Trump, Macron agree on de­fense af­ter ‘in­sult­ing’ Euro­pean army


PARIS (Reuters) – US Pres­i­dent Donald Trump and French Pres­i­dent Em­manuel Macron agreed on Satur­day on the need for more Euro­pean de­fense spend­ing, pa­per­ing over an ear­lier Trump tweet that had de­scribed Macron’s call for a Euro­pean army as “very in­sult­ing.”

Meet­ing for talks at the El­y­see a day be­fore com­mem­o­ra­tions to mark the 100th an­niver­sary of the end of World War I, Macron wel­comed Trump un­der rainy Parisian skies with a firm hand­shake. But there ap­peared to be less im­me­di­ate warmth in the greet­ing be­tween the two than in the past.

Seated on gilded chairs in the or­nate pres­i­den­tial palace, Macron placed his hand on Trump’s knee and re­ferred to him as “my friend,” while Trump kept more dis­tance, al­though he also talked up com­mon ground on an is­sue that had caused fric­tion.

“We want a strong Europe, it’s very im­por­tant to us, and which­ever way we can do it the best and more ef­fi­cient would be some­thing we both want,” said Trump. “We want to help Europe but it has to be fair. Right now the bur­den shar­ing has been largely on the United States.”

Macron echoed those sen­ti­ments, say­ing he wanted Europe to bear a greater share of the de­fense costs within NATO, a point he has made re­peat­edly since taking of­fice, along­side his am­bi­tions for Europe to have its own mil­i­tary ca­pa­bil­ity.

“That’s why I do be­lieve my pro­pos­als for Euro­pean de­fense are to­tally con­sis­tent with that,” Macron said in English.

Fresh off US con­gres­sional elec­tions that saw his Repub­li­can Party’s power eroded, Trump’s visit is aimed at bol­ster­ing the US-Euro­pean al­liance at a sym­bolic time, with the world mark­ing the centenary of World War I’s ar­mistice.

But in a tweet prior to land­ing in Paris, Trump took a dim view of com­ments Macron made in a Europe 1 ra­dio in­ter­view this week in which he ap­peared to cast the United States as a threat.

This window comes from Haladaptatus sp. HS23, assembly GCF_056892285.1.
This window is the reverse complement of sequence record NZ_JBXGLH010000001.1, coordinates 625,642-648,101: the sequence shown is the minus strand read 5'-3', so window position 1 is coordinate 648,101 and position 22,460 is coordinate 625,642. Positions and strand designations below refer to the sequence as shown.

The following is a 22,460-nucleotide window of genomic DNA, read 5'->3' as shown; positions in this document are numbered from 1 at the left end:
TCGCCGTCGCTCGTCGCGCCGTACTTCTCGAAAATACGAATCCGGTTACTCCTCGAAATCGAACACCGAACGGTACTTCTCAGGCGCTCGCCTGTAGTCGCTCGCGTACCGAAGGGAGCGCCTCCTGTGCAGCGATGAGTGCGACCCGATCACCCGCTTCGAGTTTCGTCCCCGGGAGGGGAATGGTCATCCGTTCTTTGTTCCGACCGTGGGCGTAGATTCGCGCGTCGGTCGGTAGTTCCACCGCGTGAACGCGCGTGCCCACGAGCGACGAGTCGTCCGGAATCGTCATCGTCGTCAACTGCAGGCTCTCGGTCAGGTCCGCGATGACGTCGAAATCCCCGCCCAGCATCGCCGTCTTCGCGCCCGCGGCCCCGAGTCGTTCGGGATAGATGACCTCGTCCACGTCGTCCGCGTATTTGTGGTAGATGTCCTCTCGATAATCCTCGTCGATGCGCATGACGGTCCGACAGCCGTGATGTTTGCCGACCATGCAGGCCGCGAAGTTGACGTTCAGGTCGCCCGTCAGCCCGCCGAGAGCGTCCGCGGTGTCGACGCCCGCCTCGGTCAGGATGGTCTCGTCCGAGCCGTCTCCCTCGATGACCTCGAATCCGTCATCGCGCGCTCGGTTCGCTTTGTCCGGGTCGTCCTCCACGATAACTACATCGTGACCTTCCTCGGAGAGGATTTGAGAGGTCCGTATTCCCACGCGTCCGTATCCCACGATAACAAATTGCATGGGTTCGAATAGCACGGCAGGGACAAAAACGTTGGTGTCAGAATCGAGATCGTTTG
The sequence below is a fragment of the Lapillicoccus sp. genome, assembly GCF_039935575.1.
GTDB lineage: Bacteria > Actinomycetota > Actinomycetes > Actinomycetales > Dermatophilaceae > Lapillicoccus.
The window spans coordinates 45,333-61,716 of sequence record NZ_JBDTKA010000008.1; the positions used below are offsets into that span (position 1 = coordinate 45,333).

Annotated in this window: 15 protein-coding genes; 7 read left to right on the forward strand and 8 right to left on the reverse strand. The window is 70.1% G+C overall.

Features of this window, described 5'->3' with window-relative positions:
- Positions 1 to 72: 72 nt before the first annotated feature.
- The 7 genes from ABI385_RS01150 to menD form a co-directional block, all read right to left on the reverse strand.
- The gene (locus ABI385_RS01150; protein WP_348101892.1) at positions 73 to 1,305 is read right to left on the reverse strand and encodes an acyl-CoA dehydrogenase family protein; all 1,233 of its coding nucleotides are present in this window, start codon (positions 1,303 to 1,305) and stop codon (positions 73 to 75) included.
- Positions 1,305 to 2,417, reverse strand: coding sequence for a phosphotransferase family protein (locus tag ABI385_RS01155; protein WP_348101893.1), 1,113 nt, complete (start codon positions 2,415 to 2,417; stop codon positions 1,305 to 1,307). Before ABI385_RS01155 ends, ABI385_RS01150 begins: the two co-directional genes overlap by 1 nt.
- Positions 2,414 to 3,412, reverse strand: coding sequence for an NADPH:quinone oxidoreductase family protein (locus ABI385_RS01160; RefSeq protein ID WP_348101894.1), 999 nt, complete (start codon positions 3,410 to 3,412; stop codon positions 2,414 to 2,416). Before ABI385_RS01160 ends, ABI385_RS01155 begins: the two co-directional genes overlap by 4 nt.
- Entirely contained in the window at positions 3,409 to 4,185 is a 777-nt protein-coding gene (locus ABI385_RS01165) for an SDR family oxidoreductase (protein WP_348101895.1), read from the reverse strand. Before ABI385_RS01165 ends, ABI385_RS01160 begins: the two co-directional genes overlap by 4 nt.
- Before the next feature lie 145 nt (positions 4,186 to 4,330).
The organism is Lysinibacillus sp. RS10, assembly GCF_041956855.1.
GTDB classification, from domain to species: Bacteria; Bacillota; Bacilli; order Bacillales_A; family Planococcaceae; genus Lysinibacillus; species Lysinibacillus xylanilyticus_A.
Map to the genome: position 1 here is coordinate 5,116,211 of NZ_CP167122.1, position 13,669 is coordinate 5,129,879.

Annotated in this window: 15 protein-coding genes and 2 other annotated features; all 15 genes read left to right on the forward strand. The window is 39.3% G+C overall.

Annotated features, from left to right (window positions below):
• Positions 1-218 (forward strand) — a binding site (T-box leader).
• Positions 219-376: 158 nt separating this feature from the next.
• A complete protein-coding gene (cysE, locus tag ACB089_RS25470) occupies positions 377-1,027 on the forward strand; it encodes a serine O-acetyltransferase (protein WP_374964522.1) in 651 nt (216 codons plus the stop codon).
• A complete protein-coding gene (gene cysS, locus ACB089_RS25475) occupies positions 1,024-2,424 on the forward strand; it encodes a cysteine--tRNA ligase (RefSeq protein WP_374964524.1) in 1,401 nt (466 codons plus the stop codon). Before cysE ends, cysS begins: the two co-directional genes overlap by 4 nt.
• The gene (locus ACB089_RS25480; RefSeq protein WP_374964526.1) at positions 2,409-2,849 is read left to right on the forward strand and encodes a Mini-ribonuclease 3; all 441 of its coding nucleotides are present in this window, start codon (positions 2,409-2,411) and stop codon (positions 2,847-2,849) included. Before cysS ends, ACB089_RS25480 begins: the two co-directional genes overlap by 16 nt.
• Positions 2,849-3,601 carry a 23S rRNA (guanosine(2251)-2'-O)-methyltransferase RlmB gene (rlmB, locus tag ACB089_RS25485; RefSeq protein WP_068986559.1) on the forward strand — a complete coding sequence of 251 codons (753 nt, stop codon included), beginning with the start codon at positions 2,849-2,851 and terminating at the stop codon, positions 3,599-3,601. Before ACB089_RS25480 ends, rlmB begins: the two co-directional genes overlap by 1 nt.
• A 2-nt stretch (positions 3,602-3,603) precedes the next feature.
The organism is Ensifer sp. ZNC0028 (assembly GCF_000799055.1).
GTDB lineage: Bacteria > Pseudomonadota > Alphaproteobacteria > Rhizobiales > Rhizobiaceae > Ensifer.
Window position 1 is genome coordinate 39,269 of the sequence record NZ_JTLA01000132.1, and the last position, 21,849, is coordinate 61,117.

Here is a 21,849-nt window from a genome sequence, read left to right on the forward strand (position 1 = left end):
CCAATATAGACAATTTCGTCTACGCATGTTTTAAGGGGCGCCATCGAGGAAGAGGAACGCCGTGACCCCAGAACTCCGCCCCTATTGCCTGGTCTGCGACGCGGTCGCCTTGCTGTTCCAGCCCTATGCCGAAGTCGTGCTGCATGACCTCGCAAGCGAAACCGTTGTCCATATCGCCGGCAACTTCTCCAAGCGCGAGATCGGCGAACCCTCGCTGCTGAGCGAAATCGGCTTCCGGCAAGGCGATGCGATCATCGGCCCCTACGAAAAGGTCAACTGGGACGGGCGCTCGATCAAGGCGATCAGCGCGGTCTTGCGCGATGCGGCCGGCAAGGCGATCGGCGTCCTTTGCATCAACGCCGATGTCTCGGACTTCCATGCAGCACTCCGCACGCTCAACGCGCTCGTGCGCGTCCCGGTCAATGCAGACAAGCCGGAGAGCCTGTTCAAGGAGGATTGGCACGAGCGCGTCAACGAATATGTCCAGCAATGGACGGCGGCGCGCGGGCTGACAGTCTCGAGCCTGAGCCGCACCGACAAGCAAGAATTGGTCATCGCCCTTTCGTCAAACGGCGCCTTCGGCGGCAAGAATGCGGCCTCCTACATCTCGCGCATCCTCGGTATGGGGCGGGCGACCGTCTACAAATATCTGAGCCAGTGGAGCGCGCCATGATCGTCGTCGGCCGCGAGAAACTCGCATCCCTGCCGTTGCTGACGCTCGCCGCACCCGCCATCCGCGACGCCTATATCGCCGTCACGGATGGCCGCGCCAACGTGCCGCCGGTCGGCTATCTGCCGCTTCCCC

Dis­cussing the grow­ing dan­gers from cyber-hack­ing, med­dling in elec­toral pro­cesses and the US de­ci­sion to with­draw from a mis­sile treaty, Macron said Europe needed to pro­tect it­self against China, Rus­sia “and even the United States.”

Later in the in­ter­view, he spoke about the need for a Euro­pean army, say­ing: “Faced by Rus­sia, which is on our bor­ders and which has shown that it can be threat­en­ing... We need to have a Europe that can bet­ter de­fend it­self by it­self, with­out de­pend­ing solely on the United States.”

Trump, who has pushed NATO al­lies to pay more for com­mon de­fense and not rely on the United States, com­plained.

“Very in­sult­ing, but per­haps Europe should first pay its fair share of NATO, which the US sub­si­dizes greatly,” Trump said on Twit­ter.

The El­y­see said the mis­un­der­stand­ing, which it said had been caused by “ex­ag­ger­ated” US press re­ports, was cleared up dur­ing more than an hour of talks it de­scribed as “sub­stan­tial” and “very con­struc­tive.”

“We had a great dis­cus­sion and we are aligned,” the El­y­see quoted Trump as say­ing dur­ing the meet­ing, which cov­ered trade, de­fense, Syria and the fall­out from the mur­der in Is­tan­bul last month of Saudi jour­nal­ist Ja­mal Khashoggi.

Af­ter a lunch with Macron and their wives, Me­la­nia and Brigitte, Trump was sched­uled to visit an Amer­i­can ceme­tery at Bel­leau Wood, east of Paris. But he can­celed the trip due to the weather. White House chief of staff John Kelly, a re­tired four-star gen­eral, and Gen­eral Joe Dunford, the chair­man of the Joint Chiefs of Staff, will at­tend the cer­e­mony in­stead, the White House said.

On Sun­day, af­ter a solemn commemoration at the Arc de Tri­om­phe to honor the ar­mistice centenary, Trump was sched­uled to visit an Amer­i­can ceme­tery at Suresnes, on the western out­skirts of the cap­i­tal, where he will make for­mal re­marks.

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